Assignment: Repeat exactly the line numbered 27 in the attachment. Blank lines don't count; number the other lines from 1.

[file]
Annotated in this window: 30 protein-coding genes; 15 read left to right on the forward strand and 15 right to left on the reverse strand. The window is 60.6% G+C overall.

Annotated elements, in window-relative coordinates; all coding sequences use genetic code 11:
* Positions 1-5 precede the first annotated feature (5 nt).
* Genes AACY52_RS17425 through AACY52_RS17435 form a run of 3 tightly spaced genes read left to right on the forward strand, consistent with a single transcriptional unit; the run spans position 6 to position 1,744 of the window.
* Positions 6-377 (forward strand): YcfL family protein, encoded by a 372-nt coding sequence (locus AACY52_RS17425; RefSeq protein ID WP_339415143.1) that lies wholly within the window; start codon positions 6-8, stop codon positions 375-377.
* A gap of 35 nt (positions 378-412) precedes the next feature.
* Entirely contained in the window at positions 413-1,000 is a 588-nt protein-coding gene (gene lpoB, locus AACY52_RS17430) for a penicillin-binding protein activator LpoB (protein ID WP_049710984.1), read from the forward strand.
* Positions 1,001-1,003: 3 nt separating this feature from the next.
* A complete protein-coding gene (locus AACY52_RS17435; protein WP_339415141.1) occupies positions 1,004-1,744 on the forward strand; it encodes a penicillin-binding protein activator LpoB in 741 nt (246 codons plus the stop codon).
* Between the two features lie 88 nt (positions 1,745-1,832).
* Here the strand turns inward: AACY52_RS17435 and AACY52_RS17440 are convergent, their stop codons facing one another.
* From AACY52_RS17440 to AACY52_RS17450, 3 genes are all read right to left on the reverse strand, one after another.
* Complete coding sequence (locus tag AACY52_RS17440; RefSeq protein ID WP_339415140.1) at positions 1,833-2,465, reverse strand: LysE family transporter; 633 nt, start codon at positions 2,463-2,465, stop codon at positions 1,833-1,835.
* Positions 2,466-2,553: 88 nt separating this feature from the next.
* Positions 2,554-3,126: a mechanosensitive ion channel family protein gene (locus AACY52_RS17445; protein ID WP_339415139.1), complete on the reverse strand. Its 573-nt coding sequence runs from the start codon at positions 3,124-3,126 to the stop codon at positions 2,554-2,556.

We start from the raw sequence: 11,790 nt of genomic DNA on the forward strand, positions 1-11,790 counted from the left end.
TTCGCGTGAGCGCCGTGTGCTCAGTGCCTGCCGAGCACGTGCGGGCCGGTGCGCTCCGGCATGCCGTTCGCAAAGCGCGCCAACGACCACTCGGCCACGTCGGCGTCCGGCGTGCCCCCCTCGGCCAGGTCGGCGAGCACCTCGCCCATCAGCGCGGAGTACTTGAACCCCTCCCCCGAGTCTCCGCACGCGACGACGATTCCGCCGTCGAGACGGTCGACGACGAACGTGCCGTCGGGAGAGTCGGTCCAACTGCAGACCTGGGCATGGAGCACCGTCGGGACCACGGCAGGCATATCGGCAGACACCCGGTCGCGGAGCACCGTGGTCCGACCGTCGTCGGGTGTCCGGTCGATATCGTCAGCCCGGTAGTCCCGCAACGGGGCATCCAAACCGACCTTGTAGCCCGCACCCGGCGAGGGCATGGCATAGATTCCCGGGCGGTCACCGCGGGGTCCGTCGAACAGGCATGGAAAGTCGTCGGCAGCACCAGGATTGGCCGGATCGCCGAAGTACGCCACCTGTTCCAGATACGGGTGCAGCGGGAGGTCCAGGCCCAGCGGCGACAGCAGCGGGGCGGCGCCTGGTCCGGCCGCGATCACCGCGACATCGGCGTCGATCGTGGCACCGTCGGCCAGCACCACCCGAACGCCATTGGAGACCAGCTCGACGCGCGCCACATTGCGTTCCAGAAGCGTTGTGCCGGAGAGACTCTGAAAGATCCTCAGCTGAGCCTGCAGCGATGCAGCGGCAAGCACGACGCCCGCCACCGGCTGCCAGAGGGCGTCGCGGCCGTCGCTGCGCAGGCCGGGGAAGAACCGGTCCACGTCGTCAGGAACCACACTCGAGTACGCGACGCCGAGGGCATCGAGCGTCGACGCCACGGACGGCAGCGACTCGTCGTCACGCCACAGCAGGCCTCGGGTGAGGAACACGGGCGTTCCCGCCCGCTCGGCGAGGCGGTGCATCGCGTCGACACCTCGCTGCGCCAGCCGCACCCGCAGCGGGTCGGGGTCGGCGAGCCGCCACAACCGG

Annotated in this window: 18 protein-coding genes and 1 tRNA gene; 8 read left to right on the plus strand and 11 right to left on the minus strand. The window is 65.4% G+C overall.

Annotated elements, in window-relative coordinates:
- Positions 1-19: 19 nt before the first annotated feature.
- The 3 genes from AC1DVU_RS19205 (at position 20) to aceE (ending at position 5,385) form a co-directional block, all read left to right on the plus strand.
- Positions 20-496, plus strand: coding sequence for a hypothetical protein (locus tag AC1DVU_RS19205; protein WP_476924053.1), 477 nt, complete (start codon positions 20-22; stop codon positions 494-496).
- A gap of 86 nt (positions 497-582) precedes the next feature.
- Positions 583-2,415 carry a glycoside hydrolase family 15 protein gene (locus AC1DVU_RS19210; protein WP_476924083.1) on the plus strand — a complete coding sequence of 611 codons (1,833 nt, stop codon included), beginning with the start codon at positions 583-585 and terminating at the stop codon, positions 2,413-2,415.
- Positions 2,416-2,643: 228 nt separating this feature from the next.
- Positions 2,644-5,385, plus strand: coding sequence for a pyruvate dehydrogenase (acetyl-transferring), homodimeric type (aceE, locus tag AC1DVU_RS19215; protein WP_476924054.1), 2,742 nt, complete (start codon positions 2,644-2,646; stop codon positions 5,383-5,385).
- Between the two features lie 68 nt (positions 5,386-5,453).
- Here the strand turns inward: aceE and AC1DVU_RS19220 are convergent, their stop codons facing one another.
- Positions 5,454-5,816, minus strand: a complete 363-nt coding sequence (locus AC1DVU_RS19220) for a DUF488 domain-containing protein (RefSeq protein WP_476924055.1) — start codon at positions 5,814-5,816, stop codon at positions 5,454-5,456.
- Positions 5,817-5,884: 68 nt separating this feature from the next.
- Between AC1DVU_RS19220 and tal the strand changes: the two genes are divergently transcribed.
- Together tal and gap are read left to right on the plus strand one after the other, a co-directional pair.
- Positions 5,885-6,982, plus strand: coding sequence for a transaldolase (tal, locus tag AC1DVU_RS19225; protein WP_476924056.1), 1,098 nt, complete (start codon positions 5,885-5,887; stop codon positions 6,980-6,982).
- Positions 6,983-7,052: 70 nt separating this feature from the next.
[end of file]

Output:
- Between the two features lie 68 nt (positions 5,386-5,453).